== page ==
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The annual horse racing schedule divides the calendar into three parts. There are the massive days of racing that are watched and wagered on by a huge audience, boutique social meets that attract an affluent crowd hoping to be seen, and all other racing days, the majority of which are sparsely attended. The latter frequently take place at small venues.

This article discusses what the biggest races are, outline strategies for betting on them, and points out which advantages these days present to bettors. Whether you’re a $2 betting slip advocate or a high roller, you can’t miss out on this pertinent information!

The Triple Crown

To be a part of this exclusive club, a horse needs to win at three separate venues within five weeks, each at different distances.

One of the most difficult achievements for horse racing is winning the Triple Crown. As the most publicized race in all of horse racing, it also has the highest betting volume of any horse racing event.

To be a part of this exclusive club, a horse needs to win at three separate venues within five weeks, each at different distances.

Only three-year-olds are eligible to run in the Kentucky Derby, Preakness Stakes, and Belmont Stakes, which make up the three events that comprise the Triple Crown. In nearly 150 years, just 12 horses have won the coveted trio.

“The Super Bowl” is the Kentucky Derby, without question. Run on the first Saturday of May at historic Churchill Downs, the Kentucky Derby features 20 horses – the largest field of any American course. 150,000 fans descend on Louisville each year, and millions more wager on the outcome of the race across the country.

This means that newcomers to the race are often outclassed.

Two weeks later, Preakness Stakes is run at Pimlico Race Course near Baltimore, though that may not remain the case for much longer. The Preakness tends to be the easiest of the three races, as many of the horses that ran in Kentucky skip the middle leg of the Triple Crown. This means that newcomers to the race are often outclassed.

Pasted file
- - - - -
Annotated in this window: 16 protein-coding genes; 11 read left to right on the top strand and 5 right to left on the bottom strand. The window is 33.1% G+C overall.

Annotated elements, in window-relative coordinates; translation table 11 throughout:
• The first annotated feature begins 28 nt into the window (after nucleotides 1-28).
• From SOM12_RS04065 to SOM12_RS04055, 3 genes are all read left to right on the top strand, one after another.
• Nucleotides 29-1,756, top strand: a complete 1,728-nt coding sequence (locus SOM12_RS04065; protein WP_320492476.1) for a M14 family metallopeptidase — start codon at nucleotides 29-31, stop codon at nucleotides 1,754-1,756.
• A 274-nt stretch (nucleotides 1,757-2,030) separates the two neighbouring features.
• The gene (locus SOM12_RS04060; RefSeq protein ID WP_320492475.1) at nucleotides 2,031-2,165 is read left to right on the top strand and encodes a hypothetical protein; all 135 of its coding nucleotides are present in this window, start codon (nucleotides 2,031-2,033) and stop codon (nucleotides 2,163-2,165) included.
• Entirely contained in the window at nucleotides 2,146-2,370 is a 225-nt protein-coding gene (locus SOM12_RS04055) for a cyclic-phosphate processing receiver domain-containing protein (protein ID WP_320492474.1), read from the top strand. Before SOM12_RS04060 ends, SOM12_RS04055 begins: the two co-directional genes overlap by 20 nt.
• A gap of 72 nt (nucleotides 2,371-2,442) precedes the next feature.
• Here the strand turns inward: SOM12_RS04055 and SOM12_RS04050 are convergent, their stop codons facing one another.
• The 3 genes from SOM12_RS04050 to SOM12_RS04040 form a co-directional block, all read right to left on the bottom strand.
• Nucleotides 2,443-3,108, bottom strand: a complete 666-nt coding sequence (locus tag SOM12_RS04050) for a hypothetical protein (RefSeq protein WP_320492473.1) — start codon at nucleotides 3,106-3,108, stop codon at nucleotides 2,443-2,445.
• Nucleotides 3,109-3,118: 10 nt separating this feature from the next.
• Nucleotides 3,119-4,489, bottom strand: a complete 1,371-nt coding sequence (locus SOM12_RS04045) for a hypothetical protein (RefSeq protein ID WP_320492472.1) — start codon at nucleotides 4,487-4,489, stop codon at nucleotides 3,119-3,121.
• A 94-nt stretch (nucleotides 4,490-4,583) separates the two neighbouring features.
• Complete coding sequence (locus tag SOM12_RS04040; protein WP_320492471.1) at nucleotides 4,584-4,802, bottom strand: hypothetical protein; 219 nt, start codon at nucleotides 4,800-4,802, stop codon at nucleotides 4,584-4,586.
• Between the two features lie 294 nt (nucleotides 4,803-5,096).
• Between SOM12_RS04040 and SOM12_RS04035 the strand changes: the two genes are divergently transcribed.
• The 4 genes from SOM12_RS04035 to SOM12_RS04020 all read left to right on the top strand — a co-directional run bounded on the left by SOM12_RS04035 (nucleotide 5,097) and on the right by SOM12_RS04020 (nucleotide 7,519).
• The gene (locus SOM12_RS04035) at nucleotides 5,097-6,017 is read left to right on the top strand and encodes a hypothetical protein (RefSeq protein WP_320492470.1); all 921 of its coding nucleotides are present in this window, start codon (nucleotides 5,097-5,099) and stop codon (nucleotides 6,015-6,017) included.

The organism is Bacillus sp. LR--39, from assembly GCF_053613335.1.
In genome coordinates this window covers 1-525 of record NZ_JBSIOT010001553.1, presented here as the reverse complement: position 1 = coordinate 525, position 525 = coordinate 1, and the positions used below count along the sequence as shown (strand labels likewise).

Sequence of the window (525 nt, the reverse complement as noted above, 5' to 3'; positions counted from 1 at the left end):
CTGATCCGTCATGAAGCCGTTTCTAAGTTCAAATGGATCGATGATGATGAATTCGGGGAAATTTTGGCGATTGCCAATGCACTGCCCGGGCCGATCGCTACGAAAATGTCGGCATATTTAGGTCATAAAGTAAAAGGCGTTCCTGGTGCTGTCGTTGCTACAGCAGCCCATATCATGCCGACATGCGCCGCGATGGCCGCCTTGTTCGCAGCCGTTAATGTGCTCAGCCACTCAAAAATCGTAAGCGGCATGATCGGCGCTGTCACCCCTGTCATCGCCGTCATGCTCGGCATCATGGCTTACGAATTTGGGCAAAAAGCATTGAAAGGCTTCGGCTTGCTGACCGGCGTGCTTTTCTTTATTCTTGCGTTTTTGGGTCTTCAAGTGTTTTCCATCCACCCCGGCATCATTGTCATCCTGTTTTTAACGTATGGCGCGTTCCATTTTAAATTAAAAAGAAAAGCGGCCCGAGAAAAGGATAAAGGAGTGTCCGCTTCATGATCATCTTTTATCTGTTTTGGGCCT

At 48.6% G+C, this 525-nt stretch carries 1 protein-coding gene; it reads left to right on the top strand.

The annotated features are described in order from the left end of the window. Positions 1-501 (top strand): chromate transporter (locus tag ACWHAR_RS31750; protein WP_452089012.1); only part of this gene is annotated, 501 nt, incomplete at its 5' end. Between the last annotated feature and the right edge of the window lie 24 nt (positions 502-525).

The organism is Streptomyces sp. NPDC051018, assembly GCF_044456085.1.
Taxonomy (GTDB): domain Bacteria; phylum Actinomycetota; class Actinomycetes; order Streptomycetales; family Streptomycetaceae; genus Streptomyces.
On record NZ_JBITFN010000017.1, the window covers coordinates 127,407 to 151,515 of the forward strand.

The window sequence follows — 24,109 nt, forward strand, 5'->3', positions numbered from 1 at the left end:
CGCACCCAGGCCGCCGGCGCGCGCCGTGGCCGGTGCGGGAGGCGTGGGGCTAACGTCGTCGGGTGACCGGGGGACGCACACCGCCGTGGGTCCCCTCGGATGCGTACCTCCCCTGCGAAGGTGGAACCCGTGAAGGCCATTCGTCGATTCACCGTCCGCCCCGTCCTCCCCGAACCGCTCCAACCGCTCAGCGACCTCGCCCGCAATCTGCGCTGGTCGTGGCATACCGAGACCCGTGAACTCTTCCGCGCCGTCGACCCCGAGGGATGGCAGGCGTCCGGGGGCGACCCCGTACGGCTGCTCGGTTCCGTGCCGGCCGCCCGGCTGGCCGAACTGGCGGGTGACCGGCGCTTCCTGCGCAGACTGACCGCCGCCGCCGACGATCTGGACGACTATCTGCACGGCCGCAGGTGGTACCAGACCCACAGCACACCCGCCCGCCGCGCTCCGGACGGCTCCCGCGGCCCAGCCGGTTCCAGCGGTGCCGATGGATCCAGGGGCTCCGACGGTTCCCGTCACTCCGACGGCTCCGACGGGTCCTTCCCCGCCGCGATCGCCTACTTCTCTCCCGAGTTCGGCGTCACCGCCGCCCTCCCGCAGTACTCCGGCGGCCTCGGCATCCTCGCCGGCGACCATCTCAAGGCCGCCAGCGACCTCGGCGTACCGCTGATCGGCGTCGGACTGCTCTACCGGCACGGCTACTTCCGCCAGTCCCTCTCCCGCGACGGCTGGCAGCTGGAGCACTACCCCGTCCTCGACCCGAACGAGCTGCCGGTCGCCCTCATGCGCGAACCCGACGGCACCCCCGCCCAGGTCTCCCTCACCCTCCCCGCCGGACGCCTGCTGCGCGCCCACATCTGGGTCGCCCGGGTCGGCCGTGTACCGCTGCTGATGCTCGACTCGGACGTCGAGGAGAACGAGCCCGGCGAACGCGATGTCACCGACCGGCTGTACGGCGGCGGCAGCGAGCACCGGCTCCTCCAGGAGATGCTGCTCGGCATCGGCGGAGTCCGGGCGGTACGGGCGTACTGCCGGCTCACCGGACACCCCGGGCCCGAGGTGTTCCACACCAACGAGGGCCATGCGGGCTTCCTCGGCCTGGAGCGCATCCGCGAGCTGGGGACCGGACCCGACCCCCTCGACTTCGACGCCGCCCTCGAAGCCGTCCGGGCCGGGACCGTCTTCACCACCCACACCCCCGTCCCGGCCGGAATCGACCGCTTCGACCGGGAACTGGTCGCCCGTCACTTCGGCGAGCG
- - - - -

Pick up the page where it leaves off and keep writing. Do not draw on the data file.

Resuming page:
The third leg of the Triple Crown is the Belmont Stakes, run on the second Saturday of June in New York. They call it the Test of the Champion for a reason: After running in Kentucky and Preakness, tired horses are forced to go a-mile-and-a-half (a distance they’ve never raced before), against other fresh horses.

Triple Crown winners throughout the years include all-time greats War Admiral, Citation, Secretariat, Seattle Slew, and Affirmed. American Pharoah became the first Triple Crown winner in almost 40 years when he swept the three races in 2015.

The Breeders Cup


Though the Triple Crown races get the most hype, the culmination of the year is the World Championships: The Breeders Cup.

Though the Triple Crown races get the most hype, the culmination of the year is the World Championships: The Breeders Cup.

Typically run on the first weekend in November, the Breeders Cup is a two-day event that includes 14 races which crown a champion in various classifications (eg. Distaff for female horses, Juvenile for two-year-olds, Turf for grass races, Classic for top international horse).

The event moves to different venues, but has often been held at Santa Anita near Los Angeles.

Other Elite Races on the Circuit

While the individual Triple Crown races – as well as the two days of Breeders Cup action – are the two most significant events of the year for horse racing, a few other events are highly significant.

The culmination of the Saratoga circuit is known as the mid-summer Derby: The Travers Stakes, also. This often includes the horses who ran in Triple Crown races.

Monmouth Park’s Haskell Invitational also attracts the top three-year-olds in the summer. Del Mar’s Pacific Classic is open to various ages in August.

One of the newest large events is the Pegasus World Cup. The race is run at Gulfstream Park in Florida in late January, and the purse for in 2017 was a then-record $12 million. In 2018, it rose to $16 million.

Betting Strategies For Big Race Days